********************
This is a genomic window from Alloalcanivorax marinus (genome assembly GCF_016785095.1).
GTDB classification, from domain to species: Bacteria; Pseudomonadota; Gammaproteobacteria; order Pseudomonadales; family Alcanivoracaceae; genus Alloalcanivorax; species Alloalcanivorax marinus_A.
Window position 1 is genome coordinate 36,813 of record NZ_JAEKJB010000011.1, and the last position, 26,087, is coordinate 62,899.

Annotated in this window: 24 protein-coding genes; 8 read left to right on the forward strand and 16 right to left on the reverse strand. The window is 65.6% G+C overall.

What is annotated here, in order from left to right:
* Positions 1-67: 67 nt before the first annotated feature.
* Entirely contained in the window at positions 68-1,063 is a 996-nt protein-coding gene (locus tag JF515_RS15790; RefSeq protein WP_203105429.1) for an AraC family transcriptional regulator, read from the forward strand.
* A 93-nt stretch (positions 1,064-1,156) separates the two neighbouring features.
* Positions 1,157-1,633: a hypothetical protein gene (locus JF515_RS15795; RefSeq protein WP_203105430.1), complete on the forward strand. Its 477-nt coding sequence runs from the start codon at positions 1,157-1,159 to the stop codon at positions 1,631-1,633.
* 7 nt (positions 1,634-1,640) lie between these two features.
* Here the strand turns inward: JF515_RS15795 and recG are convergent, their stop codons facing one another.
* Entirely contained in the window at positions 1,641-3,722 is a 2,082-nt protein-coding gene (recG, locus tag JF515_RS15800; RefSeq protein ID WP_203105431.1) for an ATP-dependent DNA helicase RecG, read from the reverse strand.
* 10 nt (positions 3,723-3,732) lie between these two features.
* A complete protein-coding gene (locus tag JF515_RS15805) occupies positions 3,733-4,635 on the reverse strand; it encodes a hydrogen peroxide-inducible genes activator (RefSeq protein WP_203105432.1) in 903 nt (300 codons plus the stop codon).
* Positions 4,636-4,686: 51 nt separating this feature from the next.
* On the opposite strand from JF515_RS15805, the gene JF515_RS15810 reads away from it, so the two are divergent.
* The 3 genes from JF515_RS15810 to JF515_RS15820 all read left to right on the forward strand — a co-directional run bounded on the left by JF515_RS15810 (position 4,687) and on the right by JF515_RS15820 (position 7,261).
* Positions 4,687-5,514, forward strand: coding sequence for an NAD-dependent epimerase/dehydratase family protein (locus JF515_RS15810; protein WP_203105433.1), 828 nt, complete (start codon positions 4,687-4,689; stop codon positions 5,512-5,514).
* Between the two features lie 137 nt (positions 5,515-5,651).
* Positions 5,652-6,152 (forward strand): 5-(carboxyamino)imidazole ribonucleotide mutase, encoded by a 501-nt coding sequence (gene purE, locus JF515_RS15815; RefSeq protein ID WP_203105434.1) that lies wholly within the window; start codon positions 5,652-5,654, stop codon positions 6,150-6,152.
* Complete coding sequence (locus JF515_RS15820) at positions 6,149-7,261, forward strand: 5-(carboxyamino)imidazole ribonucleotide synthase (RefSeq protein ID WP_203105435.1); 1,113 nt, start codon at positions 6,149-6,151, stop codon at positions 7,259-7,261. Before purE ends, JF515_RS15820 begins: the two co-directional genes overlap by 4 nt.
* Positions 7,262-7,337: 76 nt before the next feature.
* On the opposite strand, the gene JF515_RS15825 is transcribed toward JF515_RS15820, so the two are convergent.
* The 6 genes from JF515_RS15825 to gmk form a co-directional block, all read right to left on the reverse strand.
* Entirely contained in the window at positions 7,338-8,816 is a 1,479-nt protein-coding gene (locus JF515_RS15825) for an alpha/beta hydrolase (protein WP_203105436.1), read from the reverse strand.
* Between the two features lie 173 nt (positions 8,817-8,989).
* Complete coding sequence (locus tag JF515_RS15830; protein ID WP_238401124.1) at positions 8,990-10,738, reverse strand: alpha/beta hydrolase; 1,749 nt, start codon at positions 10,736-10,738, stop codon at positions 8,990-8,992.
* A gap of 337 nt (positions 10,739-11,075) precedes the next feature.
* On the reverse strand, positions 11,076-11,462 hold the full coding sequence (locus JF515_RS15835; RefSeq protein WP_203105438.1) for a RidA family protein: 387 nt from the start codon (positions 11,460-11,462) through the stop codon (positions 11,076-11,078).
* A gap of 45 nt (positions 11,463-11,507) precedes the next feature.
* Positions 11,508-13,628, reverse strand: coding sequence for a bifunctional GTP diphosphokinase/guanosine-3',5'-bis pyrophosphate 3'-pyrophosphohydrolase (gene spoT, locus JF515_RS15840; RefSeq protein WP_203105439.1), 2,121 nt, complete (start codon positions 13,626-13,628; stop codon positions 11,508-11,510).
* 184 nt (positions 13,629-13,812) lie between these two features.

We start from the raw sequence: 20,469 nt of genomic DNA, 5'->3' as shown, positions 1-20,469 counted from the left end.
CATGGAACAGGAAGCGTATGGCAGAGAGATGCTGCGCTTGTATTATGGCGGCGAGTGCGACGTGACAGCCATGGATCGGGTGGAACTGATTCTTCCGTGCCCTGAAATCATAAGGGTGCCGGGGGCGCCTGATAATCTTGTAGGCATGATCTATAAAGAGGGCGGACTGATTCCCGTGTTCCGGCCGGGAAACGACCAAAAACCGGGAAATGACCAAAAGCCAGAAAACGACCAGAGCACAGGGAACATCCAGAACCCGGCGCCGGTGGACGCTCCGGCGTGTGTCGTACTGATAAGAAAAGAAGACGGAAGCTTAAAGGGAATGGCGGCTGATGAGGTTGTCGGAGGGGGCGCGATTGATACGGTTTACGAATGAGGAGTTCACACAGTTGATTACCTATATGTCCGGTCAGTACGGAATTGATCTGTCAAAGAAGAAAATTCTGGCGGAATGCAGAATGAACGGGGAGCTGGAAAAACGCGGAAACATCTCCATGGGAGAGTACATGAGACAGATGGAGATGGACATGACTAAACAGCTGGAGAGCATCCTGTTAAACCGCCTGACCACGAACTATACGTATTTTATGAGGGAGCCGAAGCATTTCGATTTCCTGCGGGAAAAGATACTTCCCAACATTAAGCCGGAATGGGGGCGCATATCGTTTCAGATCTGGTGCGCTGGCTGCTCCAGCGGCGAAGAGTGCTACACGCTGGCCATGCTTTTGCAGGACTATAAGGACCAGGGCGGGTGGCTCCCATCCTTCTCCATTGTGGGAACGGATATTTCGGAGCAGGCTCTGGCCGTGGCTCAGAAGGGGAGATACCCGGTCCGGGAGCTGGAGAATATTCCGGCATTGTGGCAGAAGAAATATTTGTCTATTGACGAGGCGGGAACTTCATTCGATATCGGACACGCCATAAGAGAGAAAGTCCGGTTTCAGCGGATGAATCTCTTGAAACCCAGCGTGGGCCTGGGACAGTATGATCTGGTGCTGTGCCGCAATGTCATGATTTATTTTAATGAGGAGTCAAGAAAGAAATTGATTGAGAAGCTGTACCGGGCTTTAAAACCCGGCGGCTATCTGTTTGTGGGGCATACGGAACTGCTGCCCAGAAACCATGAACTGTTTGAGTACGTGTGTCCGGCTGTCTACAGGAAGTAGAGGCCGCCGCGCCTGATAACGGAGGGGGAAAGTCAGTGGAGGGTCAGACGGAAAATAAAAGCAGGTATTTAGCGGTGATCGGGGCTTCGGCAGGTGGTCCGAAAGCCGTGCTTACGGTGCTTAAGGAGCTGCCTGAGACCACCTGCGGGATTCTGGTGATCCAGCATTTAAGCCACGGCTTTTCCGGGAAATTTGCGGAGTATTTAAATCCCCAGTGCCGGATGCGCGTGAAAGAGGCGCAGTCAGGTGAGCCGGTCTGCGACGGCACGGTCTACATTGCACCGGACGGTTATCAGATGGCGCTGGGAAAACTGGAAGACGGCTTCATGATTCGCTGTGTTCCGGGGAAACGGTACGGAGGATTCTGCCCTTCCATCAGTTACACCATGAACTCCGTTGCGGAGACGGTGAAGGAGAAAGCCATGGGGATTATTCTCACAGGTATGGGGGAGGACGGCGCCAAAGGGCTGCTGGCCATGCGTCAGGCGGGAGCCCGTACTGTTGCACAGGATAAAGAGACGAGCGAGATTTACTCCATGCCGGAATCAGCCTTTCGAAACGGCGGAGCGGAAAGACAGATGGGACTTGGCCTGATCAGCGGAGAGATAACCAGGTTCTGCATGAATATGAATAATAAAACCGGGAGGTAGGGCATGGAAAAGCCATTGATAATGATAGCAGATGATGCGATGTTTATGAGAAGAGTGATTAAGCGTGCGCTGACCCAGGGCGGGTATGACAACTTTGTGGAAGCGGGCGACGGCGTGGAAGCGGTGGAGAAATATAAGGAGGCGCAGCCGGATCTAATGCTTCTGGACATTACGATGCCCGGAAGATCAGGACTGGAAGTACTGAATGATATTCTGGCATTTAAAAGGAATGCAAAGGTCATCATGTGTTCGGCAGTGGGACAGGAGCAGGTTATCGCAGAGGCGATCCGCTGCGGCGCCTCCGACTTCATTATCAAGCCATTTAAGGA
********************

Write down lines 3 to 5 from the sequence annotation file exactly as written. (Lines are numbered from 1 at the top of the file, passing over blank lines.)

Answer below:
Window position 1 is genome coordinate 36,813 of record NZ_JAEKJB010000011.1, and the last position, 26,087, is coordinate 62,899.

Annotated in this window: 24 protein-coding genes; 8 read left to right on the forward strand and 16 right to left on the reverse strand. The window is 65.6% G+C overall.

What is annotated here, in order from left to right: